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An Advent Devotional by Madison Franks

Dec 17, 2021 | Institution / General

LAST NEW YEAR’S EVE, I was on a Zoom call with some of my friends from Bible Camp. We all took a turn sharing prayer requests, and I began noticing a theme when the third person in a row commented on how they needed prayer so they could get their joy back because they weren’t feeling it any longer.

There is a tendency to equate joy with happiness, and happiness is often held on a higher pedestal than joy. When circumstances are poor, we cling to the false belief that God only wants us to be happy. The truth is that He wants so much more for us than a feeling that is based on earthly circumstances.

The fruit of the Spirit is joy (Galatians 5:22), and this is very different from the feeling of happiness. When I think about Jesus’ miraculous birth, the very thing we celebrate at Christmas time, I am reminded of how much Joy was lying swaddled in that manger. The God of Joy, who calls all of us to experience joyfulness at all times (1 Thessalonians 5:16 NLT), became a human being just like you and me. I think we often forget the weight Jesus’ birth carries. The God who created our emotions, our feelings, our thoughts, and our bodies, became a Man with all of those things and lived His life in a sinless way that we could never achieve. Jesus is holy and He is fully God and human. He is Emmanuel, God come to dwell with us – this broken group known as humans.

There is an excellent line in the famous Christmas carol, O, Holy Night, that says: “A thrill of hope, the weary world rejoices.” Why did the weary world rejoice on that first Christmas night many years ago? Think about Joseph and Mary. What was there to rejoice in after travelling for miles in a body that was nine-months pregnant? What was there to rejoice over in the face of being turned away from the inn that was, seemingly, their last hope for lodging?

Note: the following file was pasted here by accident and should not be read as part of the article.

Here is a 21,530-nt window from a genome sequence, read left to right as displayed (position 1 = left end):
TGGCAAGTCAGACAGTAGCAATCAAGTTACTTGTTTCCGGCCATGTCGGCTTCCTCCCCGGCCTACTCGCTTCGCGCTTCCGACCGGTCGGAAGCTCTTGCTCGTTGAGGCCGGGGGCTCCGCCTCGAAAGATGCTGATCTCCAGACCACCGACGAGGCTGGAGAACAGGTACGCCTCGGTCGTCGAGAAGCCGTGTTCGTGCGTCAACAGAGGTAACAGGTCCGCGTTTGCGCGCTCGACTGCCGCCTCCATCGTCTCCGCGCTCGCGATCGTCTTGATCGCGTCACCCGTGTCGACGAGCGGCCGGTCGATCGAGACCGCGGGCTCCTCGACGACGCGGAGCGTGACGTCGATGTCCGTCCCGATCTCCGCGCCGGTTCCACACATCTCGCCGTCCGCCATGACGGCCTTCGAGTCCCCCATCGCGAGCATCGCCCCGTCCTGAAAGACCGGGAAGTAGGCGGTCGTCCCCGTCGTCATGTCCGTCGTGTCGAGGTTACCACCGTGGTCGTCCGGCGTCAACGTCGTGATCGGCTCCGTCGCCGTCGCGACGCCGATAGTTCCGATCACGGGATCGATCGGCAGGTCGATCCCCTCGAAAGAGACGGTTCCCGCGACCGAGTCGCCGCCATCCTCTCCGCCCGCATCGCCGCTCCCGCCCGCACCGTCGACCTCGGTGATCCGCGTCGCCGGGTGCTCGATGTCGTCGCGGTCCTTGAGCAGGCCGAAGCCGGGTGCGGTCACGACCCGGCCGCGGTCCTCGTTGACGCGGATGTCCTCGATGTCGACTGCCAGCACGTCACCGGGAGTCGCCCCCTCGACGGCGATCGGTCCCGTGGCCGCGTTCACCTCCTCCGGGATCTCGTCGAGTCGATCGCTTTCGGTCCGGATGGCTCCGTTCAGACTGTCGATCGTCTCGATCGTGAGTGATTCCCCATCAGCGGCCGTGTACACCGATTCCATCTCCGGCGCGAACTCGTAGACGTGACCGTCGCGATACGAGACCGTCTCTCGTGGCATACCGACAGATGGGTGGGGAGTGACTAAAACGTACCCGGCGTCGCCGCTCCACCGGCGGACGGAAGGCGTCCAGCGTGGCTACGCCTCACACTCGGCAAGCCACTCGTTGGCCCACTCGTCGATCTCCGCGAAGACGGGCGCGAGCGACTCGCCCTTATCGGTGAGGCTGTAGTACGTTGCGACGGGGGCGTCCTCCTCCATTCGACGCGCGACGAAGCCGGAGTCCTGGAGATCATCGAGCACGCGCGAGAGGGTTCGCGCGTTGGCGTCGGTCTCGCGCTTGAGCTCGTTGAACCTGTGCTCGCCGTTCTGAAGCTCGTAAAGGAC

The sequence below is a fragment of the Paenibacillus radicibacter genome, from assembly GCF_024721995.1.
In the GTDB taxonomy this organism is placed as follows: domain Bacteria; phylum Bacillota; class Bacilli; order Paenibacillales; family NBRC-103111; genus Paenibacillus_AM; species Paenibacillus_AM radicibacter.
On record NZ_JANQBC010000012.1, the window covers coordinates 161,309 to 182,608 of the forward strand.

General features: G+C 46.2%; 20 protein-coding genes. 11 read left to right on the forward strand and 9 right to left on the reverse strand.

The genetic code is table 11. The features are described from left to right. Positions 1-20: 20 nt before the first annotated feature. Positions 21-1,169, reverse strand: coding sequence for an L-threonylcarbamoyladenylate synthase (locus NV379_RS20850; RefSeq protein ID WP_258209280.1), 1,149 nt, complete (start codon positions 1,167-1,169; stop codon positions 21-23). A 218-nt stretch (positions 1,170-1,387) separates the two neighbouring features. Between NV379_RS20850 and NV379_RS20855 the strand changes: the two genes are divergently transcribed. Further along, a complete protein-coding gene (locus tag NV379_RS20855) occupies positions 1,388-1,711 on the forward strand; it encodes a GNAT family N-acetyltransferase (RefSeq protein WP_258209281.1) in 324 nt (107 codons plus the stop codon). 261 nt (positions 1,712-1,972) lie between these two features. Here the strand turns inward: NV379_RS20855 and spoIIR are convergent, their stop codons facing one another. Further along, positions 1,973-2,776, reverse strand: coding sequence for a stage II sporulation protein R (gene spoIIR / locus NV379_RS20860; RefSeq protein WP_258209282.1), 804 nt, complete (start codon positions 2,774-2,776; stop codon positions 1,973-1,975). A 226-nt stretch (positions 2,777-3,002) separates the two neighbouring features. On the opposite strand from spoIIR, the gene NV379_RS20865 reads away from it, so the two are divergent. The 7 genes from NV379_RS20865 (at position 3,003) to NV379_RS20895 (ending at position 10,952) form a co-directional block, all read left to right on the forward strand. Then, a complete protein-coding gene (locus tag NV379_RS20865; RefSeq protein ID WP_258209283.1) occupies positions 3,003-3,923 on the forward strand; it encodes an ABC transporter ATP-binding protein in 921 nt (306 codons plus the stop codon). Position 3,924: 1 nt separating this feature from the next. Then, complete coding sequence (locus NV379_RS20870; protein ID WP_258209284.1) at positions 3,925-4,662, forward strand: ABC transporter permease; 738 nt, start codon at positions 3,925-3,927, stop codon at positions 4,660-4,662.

The answer was in the One whose face looked like any other Hebrew newborn boy. He cried in the same way, He learned how to eat in the same way, He had chubby fists and sparkling eyes like every other child. But there was something behind that typical sparkle. Something more akin to the radiance that Moses met on Sinai which made him hide his face in the rocks beneath his feet. This baby in the virgin’s arms bore flesh like a man and divinity like the God He was.

This Jesus was the One his parents, the innkeeper, and the shepherds in the field outside had all been waiting for. The Messiah didn’t come on a horse with an army but as a helpless child who depended on humans to raise Him, just like all of us. The Christmas story is a story of joy because it is where Joy became incarnate. The weary world could finally exhale because her King had come at last.

Madison Franks is a second-year student at Providence University College. She is pursuing a BA in Interdisciplinary Arts.